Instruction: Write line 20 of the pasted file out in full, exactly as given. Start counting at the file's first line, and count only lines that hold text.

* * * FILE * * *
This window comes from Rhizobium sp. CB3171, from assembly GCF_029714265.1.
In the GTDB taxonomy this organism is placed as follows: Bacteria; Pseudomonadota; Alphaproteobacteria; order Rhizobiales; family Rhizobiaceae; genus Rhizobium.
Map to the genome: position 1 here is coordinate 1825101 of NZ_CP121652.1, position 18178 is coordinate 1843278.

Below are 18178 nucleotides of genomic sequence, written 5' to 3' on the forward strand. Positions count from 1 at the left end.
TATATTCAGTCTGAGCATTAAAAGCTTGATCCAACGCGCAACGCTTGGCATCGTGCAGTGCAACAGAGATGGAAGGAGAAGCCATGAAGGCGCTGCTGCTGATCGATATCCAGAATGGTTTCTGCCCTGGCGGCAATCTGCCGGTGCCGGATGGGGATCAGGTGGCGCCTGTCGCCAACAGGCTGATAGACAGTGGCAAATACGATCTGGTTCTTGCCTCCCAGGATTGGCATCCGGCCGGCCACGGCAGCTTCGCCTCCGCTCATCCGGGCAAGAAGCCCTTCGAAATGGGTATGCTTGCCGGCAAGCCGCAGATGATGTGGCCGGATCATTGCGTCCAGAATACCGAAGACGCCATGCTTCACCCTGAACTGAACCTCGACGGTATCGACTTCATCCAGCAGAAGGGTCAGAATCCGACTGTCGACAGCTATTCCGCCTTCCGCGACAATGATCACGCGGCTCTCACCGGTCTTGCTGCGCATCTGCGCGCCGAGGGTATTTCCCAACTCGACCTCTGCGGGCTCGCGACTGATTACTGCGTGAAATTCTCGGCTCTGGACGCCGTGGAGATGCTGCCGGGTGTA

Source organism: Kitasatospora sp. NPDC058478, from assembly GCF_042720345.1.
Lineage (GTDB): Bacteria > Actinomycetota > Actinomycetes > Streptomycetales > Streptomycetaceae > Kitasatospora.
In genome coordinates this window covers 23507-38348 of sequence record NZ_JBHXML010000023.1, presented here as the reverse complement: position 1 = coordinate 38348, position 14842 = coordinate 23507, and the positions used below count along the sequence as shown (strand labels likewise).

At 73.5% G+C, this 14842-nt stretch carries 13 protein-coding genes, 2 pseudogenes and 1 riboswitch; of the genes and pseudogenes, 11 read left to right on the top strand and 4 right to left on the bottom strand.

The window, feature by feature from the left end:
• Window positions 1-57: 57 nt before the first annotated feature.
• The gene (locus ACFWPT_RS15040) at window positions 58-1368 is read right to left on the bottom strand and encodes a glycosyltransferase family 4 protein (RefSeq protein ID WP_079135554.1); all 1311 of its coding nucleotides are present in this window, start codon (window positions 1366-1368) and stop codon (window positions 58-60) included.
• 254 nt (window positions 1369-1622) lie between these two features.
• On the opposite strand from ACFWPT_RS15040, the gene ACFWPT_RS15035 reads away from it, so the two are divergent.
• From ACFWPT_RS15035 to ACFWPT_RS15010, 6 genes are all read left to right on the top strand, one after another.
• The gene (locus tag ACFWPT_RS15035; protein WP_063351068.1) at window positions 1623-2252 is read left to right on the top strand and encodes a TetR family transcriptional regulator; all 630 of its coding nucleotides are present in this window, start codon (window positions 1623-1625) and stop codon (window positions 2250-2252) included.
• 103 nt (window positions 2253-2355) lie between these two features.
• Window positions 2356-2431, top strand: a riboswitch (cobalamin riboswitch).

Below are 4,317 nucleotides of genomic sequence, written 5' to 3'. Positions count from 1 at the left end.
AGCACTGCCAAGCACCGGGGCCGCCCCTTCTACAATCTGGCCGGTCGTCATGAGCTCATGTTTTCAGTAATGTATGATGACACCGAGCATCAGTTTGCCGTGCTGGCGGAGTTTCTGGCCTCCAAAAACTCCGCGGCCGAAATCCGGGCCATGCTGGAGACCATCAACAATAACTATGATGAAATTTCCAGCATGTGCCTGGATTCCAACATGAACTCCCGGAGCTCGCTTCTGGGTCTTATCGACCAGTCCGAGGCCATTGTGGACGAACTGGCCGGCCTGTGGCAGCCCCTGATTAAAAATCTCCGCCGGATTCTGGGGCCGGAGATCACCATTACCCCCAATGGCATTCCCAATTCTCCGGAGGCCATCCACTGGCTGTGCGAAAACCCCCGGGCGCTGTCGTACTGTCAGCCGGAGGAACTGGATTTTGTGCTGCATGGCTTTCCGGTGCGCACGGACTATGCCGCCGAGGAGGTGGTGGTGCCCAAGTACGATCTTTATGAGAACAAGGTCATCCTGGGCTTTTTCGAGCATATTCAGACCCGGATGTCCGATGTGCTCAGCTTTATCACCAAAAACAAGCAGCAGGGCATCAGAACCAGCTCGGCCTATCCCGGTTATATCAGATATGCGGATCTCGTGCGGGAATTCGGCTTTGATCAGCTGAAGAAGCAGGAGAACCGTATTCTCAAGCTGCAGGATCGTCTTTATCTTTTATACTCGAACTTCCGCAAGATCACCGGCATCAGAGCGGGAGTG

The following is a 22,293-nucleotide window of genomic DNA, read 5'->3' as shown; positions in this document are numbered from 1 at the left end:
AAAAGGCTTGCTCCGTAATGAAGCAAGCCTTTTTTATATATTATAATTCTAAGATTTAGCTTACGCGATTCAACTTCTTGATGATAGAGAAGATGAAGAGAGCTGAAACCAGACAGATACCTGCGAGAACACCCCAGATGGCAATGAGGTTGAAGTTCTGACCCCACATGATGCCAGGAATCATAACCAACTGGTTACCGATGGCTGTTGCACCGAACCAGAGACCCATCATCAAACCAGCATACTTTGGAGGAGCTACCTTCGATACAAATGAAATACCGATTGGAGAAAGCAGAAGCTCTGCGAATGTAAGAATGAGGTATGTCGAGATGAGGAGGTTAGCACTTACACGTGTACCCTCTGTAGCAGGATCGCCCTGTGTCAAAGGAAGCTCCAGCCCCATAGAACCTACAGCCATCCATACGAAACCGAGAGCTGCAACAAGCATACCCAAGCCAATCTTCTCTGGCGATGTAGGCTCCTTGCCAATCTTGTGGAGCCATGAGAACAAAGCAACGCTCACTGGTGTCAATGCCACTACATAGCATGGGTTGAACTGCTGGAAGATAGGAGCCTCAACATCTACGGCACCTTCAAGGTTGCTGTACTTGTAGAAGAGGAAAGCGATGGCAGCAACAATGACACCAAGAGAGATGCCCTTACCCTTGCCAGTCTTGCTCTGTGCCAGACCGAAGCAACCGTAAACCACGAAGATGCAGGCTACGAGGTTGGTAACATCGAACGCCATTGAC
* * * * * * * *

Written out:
AGCACTGCCAAGCACCGGGGCCGCCCCTTCTACAATCTGGCCGGTCGTCATGAGCTCATGTTTTCAGTAATGTATGATGACACCGAGCATCAGTTTGCCGTGCTGGCGGAGTTTCTGGCCTCCAAAAACTCCGCGGCCGAAATCCGGGCCATGCTGGAGACCATCAACAATAACTATGATGAAATTTCCAGCATGTGCCTGGATTCCAACATGAACTCCCGGAGCTCGCTTCTGGGTCTTATCGACCAGTCCGAGGCCATTGTGGACGAACTGGCCGGCCTGTGGCAGCCCCTGATTAAAAATCTCCGCCGGATTCTGGGGCCGGAGATCACCATTACCCCCAATGGCATTCCCAATTCTCCGGAGGCCATCCACTGGCTGTGCGAAAACCCCCGGGCGCTGTCGTACTGTCAGCCGGAGGAACTGGATTTTGTGCTGCATGGCTTTCCGGTGCGCACGGACTATGCCGCCGAGGAGGTGGTGGTGCCCAAGTACGATCTTTATGAGAACAAGGTCATCCTGGGCTTTTTCGAGCATATTCAGACCCGGATGTCCGATGTGCTCAGCTTTATCACCAAAAACAAGCAGCAGGGCATCAGAACCAGCTCGGCCTATCCCGGTTATATCAGATATGCGGATCTCGTGCGGGAATTCGGCTTTGATCAGCTGAAGAAGCAGGAGAACCGTATTCTCAAGCTGCAGGATCGTCTTTATCTTTTATACTCGAACTTCCGCAAGATCACCGGCATCAGAGCGGGAGTG